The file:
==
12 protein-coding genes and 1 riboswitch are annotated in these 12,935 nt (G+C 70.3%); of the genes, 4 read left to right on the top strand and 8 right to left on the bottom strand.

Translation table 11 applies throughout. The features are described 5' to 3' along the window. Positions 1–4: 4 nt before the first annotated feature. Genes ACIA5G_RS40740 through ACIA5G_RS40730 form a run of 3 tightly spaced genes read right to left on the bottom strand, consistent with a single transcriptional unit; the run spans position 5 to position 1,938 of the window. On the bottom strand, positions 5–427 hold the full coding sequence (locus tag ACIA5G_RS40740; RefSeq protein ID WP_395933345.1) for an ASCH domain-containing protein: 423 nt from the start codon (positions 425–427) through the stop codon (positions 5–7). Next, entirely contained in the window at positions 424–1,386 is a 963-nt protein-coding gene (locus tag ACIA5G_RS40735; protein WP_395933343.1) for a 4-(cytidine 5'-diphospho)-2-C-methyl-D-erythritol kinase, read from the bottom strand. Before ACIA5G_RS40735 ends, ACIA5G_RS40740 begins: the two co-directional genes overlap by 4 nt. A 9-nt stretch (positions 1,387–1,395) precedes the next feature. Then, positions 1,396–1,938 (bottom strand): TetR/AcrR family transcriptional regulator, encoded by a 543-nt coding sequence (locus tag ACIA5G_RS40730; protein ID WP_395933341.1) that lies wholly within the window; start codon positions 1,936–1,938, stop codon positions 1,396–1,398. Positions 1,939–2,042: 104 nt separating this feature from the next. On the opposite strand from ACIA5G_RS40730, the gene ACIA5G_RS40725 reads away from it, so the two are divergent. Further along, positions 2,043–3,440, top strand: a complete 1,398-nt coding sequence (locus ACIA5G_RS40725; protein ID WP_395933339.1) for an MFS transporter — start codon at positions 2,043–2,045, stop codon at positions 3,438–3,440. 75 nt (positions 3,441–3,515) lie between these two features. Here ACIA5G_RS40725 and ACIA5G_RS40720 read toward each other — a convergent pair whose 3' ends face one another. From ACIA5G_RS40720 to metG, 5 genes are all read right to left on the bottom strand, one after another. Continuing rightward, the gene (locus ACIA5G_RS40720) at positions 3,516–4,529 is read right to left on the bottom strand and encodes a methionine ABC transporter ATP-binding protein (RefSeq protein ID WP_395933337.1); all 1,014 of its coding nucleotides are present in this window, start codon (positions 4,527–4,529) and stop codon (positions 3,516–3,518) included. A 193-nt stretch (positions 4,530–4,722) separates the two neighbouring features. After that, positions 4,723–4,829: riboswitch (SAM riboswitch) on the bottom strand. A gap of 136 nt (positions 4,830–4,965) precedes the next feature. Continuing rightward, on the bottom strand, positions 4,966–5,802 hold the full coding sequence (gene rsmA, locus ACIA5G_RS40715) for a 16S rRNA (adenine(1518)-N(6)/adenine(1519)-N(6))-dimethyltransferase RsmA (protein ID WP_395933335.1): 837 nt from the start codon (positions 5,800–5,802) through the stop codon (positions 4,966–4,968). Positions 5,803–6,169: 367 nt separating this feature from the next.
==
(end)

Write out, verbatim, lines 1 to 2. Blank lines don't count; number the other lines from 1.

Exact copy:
12 protein-coding genes and 1 riboswitch are annotated in these 12,935 nt (G+C 70.3%); of the genes, 4 read left to right on the top strand and 8 right to left on the bottom strand.

Translation table 11 applies throughout. The features are described 5' to 3' along the window. Positions 1–4: 4 nt before the first annotated feature. Genes ACIA5G_RS40740 through ACIA5G_RS40730 form a run of 3 tightly spaced genes read right to left on the bottom strand, consistent with a single transcriptional unit; the run spans position 5 to position 1,938 of the window. On the bottom strand, positions 5–427 hold the full coding sequence (locus tag ACIA5G_RS40740; RefSeq protein ID WP_395933345.1) for an ASCH domain-containing protein: 423 nt from the start codon (positions 425–427) through the stop codon (positions 5–7). Next, entirely contained in the window at positions 424–1,386 is a 963-nt protein-coding gene (locus tag ACIA5G_RS40735; protein WP_395933343.1) for a 4-(cytidine 5'-diphospho)-2-C-methyl-D-erythritol kinase, read from the bottom strand. Before ACIA5G_RS40735 ends, ACIA5G_RS40740 begins: the two co-directional genes overlap by 4 nt. A 9-nt stretch (positions 1,387–1,395) precedes the next feature. Then, positions 1,396–1,938 (bottom strand): TetR/AcrR family transcriptional regulator, encoded by a 543-nt coding sequence (locus tag ACIA5G_RS40730; protein ID WP_395933341.1) that lies wholly within the window; start codon positions 1,936–1,938, stop codon positions 1,396–1,398. Positions 1,939–2,042: 104 nt separating this feature from the next. On the opposite strand from ACIA5G_RS40730, the gene ACIA5G_RS40725 reads away from it, so the two are divergent. Further along, positions 2,043–3,440, top strand: a complete 1,398-nt coding sequence (locus ACIA5G_RS40725; protein ID WP_395933339.1) for an MFS transporter — start codon at positions 2,043–2,045, stop codon at positions 3,438–3,440. 75 nt (positions 3,441–3,515) lie between these two features. Here ACIA5G_RS40725 and ACIA5G_RS40720 read toward each other — a convergent pair whose 3' ends face one another. From ACIA5G_RS40720 to metG, 5 genes are all read right to left on the bottom strand, one after another. Continuing rightward, the gene (locus ACIA5G_RS40720) at positions 3,516–4,529 is read right to left on the bottom strand and encodes a methionine ABC transporter ATP-binding protein (RefSeq protein ID WP_395933337.1); all 1,014 of its coding nucleotides are present in this window, start codon (positions 4,527–4,529) and stop codon (positions 3,516–3,518) included. A 193-nt stretch (positions 4,530–4,722) separates the two neighbouring features. After that, positions 4,723–4,829: riboswitch (SAM riboswitch) on the bottom strand. A gap of 136 nt (positions 4,830–4,965) precedes the next feature. Continuing rightward, on the bottom strand, positions 4,966–5,802 hold the full coding sequence (gene rsmA, locus ACIA5G_RS40715) for a 16S rRNA (adenine(1518)-N(6)/adenine(1519)-N(6))-dimethyltransferase RsmA (protein ID WP_395933335.1): 837 nt from the start codon (positions 5,800–5,802) through the stop codon (positions 4,966–4,968). Positions 5,803–6,169: 367 nt separating this feature from the next.